Iodine Helps Kelp Fight Free Radicals and May Aid Humans, Too
Source Newsroom: University of Delaware
Newswise — When human cells are attacked by free radicals, the antioxidant vitamins and minerals in the food we've eaten come to our defense.
However, when brown kelp (Laminaria), a kind of seaweed, is stressed, the plant flushes large quantities of iodide as a powerful antioxidant out of its cells, which combines with highly reactive oxygen in the water and air to produce molecular iodine, which commonly is used in hospital surgeries as an antiseptic. In fact, the process can generate clouds of iodine near the ocean surface that can ward off the damaging effects of ozone, thus affecting coastal climate.
The findings, made by an international team of scientists from the United Kingdom, Germany, United States, Switzerland, France and the Netherlands, reveal iodine's biological role as an inorganic antioxidant--the first to be described in a living system--and also point to the intriguing effects of iodine in scavenging free radicals in human blood cells.
The research, published last month in the Proceedings of the National Academy of Sciences, the scientific journal of the National Academy of Sciences in the U.S., was led by Frithjof Kupper from the Scottish Association for Marine Science. George Luther, the Maxwell P. and Mildred H. Harrington Professor of Oceanography at the University of Delaware, and UD alumnus Timothy Waite were part of the research team, conducting a series of chemical analyses for the study in Luther's lab at the UD College of Marine and Earth Studies in Lewes.
Brown kelp is a species of marine algae. It contains algin, a common emulsifying agent used in products ranging from pudding to paint, beer to make-up.
Now scientists have determined that brown kelp, which boasts the highest concentration of iodide of any plant or animal, passively takes in this element from seawater and then releases it when needed to detoxify harmful reactive oxygen species, which are generated by such external forces as pollution and intense light, as well as by internal metabolic processes.
"It's only one atom and it's charged. It's the simplest antioxidant you could possibly find," Luther notes.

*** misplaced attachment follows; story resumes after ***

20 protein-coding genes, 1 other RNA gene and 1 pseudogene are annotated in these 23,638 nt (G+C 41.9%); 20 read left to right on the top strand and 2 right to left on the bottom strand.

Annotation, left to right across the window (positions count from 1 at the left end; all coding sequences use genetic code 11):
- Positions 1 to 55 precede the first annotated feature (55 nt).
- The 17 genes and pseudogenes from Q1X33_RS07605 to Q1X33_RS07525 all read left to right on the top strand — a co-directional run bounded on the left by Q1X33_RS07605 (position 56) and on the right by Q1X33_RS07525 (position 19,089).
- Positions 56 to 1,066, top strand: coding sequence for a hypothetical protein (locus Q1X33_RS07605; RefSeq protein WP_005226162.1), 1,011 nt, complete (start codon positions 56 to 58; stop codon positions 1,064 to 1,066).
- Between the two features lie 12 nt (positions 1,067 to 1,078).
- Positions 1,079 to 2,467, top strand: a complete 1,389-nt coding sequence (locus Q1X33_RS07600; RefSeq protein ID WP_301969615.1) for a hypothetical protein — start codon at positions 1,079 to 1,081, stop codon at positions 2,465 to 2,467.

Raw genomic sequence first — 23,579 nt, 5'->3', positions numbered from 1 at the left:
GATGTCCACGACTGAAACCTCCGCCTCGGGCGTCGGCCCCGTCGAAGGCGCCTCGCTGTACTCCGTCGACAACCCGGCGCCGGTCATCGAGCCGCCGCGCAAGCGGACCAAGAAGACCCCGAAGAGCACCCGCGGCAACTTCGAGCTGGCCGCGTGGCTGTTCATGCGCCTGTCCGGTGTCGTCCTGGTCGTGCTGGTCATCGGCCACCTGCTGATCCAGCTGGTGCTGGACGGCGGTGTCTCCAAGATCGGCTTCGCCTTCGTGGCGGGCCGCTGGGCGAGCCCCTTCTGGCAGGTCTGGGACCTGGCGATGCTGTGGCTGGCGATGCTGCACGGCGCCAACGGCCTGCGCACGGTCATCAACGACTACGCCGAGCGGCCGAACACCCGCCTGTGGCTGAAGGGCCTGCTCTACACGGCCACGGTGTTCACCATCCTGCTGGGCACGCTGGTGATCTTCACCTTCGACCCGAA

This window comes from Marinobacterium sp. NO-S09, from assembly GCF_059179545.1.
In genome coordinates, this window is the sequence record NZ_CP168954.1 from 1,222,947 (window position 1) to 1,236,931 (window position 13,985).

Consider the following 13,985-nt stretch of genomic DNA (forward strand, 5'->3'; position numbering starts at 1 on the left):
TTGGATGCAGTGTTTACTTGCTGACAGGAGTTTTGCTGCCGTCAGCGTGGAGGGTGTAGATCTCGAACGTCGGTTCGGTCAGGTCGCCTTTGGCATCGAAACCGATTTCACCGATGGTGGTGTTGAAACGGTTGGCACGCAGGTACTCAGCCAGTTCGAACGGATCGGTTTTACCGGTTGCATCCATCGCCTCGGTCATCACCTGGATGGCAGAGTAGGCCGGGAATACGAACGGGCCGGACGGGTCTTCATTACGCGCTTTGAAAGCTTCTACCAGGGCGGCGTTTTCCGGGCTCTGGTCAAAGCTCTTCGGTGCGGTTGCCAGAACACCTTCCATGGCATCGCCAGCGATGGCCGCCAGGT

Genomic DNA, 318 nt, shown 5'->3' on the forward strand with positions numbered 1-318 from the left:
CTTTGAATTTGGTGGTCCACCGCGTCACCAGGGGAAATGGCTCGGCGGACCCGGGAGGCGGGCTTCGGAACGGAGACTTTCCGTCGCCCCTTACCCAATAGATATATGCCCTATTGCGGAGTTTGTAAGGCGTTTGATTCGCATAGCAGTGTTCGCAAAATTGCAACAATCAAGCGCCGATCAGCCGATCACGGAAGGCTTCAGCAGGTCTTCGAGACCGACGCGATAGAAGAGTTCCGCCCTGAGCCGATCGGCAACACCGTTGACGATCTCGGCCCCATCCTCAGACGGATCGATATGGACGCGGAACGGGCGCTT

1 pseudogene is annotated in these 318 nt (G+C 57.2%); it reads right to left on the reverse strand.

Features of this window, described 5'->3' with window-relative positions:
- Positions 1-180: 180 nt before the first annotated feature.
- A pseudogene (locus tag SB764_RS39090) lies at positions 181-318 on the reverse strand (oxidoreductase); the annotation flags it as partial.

Although there are relatively small amounts of iodide in seawater compared to chloride and bromide, brown kelp has the ability to concentrate the element in its interstitial fluids, the liquids that bathe and surround the plant cells.
"Brown kelp has 1,000 times more iodine than what is in the sea, and it is always taking it on," Luther says.
"When the kelp is exposed to stress, it dumps the iodide, which is easily converted into molecular iodine," he explains. "Molecular iodine goes into the atmosphere, where it helps form clouds that decrease the heat from the sun. It's one way of getting rid of ozone close to the ocean surface," Luther says.
At UD's Lewes campus, Luther and Waite measured the electrochemistry of iodide--the transfer of electrons between molecules--in brown kelp using a mercury-drop method Luther invented more than 20 years ago.
Iodine is an important element for thyroid function in humans. Since medieval times, these brown seaweeds have been used to treat goiter, an enlargement of the thyroid gland caused by a lack of iodine.
Additional studies by the research team suggest that iodine may play an important role in fending off human health threats presented by free radicals.
Currently, research is under way by scientists around the globe to assess iodine's impact on maladies ranging from thyroid disease to breast cancer, Luther says.
The scientists contributing to the study were from the Scottish Association for Marine Science, the University of York, and the University of Manchester, United Kingdom; Universitat Konstanz and the European Molecular Biology Laboratory, Germany; University of California, Santa Barbara, and University of Delaware, U.S.; Institut Thurgau and Paul Scherrer Institute, Switzerland; UniversitÃ© Pierre et Marie Curie, France; and Radboud University, The Netherlands.